Eggs Of Texas"
Maggie Van Ostrand
upon a time, delicate people like poets and women, held a monopoly
on sensitivity. Then, somewhere in the 1990's, man entered the Age
of Sensitivity Training. There's nothing wrong with a cowboy crying
over the beauty of a sunset, or a steelworker pondering the meaning
of life as he walks the high beams, or a policeman treating the accused
as he'd like to be treated himself.
But I think we've gone too far when sensitivity messes with a Texan.
All my life, I've heard about the Real Men of Texas, the broncobustingest
males in the country, the mustangbreakingest macho men in the world,
the John Waynes, Sam Elliotts and Gary Coopers who always live in
But, hey, this is 2001: Last week I was at Dallas-Ft. Worth Airport
and had to wait two hours in a coffeeless baggage area for rain to
stop. Why? Because airport employees are not permitted to go outside
when it rains. They might be struck by lightning, we were told. While
lightning might indeed smart a tad and might even set your pants on
fire, what are the odds of a bolt striking a Texan unloading luggage
from a plane? After all, wouldn't a Real Texas Man just grab the bolt
of lightning and hurl it right back where it came from?
Curious, I did the politically correct thing and took a poll of 100
locals. To the question, "Are you too sensitive?" 1% said no, 14%
said yes, and 85% thought the question hurtful.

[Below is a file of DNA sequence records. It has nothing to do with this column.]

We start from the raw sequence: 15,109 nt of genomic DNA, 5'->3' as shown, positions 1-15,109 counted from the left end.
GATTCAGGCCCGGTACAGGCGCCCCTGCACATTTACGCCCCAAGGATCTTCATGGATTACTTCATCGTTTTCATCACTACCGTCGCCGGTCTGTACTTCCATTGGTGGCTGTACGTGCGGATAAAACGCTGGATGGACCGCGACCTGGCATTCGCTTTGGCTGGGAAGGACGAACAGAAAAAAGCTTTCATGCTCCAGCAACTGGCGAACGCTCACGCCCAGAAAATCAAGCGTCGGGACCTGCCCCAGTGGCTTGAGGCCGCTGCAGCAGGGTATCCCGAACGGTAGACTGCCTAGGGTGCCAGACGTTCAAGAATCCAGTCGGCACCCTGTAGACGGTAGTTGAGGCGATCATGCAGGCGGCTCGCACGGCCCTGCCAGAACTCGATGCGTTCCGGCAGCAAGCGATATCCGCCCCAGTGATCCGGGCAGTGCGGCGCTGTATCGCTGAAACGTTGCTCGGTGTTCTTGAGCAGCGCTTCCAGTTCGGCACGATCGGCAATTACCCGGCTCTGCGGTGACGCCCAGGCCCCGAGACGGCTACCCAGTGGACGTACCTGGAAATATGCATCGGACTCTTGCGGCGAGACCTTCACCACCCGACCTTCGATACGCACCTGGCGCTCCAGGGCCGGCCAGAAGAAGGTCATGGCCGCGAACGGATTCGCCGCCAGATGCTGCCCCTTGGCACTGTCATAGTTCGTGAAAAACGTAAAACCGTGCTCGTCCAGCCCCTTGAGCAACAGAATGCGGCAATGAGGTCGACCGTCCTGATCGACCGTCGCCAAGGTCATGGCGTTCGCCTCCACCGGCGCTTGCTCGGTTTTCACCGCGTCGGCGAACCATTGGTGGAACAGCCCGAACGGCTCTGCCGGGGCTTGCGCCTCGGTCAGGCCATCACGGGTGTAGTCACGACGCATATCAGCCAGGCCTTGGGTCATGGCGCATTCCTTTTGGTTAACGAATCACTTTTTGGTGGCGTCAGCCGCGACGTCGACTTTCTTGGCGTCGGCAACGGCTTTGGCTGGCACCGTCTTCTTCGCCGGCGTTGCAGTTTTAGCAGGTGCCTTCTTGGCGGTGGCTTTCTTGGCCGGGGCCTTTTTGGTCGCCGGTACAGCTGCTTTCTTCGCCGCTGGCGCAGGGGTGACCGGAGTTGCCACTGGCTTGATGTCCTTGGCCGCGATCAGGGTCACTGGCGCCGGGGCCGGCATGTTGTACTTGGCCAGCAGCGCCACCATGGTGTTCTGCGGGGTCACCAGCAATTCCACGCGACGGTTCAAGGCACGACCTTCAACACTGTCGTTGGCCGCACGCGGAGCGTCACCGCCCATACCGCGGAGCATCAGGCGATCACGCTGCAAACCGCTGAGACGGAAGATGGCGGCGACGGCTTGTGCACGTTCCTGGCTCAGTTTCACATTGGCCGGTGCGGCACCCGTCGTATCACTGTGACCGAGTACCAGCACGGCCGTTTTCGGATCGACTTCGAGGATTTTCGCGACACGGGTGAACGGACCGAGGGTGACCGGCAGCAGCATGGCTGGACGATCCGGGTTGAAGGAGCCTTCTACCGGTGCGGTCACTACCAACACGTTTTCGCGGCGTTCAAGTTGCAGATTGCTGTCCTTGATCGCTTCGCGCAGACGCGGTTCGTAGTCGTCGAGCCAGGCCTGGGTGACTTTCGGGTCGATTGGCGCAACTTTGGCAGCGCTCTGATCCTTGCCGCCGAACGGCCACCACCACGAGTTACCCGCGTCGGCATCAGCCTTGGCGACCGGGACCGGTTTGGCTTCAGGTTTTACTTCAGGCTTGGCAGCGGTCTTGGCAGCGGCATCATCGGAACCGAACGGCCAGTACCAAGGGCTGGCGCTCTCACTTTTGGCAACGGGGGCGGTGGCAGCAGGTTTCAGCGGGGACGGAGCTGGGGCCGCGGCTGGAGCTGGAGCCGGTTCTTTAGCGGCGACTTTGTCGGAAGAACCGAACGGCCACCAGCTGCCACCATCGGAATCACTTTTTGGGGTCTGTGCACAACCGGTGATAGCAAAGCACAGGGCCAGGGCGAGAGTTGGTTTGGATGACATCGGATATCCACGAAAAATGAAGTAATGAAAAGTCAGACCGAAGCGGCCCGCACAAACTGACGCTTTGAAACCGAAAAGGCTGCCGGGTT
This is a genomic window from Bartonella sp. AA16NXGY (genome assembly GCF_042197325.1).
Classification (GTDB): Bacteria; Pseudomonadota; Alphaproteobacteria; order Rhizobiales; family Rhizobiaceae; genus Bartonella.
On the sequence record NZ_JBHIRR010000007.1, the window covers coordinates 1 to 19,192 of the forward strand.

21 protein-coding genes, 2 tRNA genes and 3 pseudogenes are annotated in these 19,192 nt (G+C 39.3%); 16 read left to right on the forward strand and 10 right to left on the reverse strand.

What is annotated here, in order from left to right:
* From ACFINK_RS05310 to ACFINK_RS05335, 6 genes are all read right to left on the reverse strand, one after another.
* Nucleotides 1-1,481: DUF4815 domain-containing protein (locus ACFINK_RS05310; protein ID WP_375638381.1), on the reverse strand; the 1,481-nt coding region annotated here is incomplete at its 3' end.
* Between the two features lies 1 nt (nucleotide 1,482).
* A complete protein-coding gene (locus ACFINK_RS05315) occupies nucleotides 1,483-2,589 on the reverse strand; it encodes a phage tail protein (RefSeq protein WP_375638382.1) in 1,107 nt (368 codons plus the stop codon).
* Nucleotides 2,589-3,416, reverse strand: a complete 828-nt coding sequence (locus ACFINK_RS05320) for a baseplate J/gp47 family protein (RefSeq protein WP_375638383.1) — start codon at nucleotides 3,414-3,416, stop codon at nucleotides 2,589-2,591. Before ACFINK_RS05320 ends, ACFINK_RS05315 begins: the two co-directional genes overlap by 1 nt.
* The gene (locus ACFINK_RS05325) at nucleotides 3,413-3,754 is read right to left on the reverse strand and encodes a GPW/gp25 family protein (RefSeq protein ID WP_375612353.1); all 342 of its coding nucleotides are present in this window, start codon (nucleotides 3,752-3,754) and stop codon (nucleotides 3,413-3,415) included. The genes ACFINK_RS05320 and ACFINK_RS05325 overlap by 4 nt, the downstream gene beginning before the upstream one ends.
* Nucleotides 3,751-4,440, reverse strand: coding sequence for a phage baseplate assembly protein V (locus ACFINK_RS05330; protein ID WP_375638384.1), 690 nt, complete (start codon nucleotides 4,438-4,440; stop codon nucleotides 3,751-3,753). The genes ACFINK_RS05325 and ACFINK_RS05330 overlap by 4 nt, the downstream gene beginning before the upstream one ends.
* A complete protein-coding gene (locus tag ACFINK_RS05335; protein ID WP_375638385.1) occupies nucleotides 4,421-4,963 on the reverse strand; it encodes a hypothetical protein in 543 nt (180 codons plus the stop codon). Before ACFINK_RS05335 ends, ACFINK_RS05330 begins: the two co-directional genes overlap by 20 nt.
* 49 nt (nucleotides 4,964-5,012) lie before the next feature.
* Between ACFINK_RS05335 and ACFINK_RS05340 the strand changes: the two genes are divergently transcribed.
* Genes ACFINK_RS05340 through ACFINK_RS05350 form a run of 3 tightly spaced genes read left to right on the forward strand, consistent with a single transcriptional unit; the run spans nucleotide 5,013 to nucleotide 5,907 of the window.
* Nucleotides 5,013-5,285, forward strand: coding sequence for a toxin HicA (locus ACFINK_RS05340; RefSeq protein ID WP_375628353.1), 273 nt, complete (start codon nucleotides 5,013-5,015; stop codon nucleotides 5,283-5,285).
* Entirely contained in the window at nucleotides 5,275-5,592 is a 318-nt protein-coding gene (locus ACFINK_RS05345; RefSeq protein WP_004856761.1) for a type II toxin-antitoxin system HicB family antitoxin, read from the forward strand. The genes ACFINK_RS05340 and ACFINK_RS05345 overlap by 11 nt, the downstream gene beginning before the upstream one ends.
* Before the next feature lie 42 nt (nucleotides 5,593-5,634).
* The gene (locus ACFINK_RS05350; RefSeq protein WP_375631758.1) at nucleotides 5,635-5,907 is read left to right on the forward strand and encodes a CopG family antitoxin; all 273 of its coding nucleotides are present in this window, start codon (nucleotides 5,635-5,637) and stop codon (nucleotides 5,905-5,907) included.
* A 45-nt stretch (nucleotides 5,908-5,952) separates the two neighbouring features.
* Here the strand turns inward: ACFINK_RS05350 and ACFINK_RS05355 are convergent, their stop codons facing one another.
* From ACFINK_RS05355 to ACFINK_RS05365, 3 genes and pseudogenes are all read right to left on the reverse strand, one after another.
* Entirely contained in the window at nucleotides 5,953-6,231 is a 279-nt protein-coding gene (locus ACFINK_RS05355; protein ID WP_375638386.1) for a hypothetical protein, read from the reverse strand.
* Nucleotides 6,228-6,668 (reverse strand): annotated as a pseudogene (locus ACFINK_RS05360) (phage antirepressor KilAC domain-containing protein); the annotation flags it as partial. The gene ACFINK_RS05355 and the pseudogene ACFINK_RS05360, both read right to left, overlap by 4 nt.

Beau, a former deputy, told me he now gets hurt feelings when the
restaurant hostess asks, "Just one?" because she might think he can't
get a date. Beau underwent Sensitivity Training in 1996 and still
gets highly emotional if his bag of Gummy Bears has no black ones
Trey, a disgusted prosecutor, retired early, unable to forget the
embarrassment of the sugar defense to a murder one charge. The sensitive
jurors reduced that charge to manslaughter because they agreed that
the sweets the killer had eaten before the murder had made his blood
sugar level so high, it caused a "psychotic episode." Uh huh, right.
That'll be a hundred Oreos and solitary for you, dude.
Waco, a nurseryman from the suburbs, weeps whenever he sells a plant.
"I'm not sure," he says, "if it's going to a good home. You'd be surprised
how many people abuse their African Violets."
Can Texas be joining the rest of the country in Wimpville? Where are
all the hard-boiled Takers of Life on Life's Terms? Aren't they in
Texas? Where's John Wayne when we need him?
I can still see him as Rooster Cogburn astride a big horse in "True
Grit" confronting his nemesis, notorious Lucky Ned Pepper who has
just called him a fat, one-eyed old man. The fact that Cogburn really
was a fat, one-eyed old man didn't matter; he got mad anyway.
"Fill yer hand, you sonofabitch!" Rooster shouts, guns blazing from
both fists, the reins between his teeth, riding hard toward Lucky
If Rooster had had Sensitivity Training, he might've instead cantered
toward Lucky Ned, anger blazing from both eyes, drawling, "Fill yer
hand with Twinkies, you sonofabum."
So come on, you rawhide hunks of Texas, the tough hombre is still
there under the surface....... Right?
Copyright Maggie Van Ostrand
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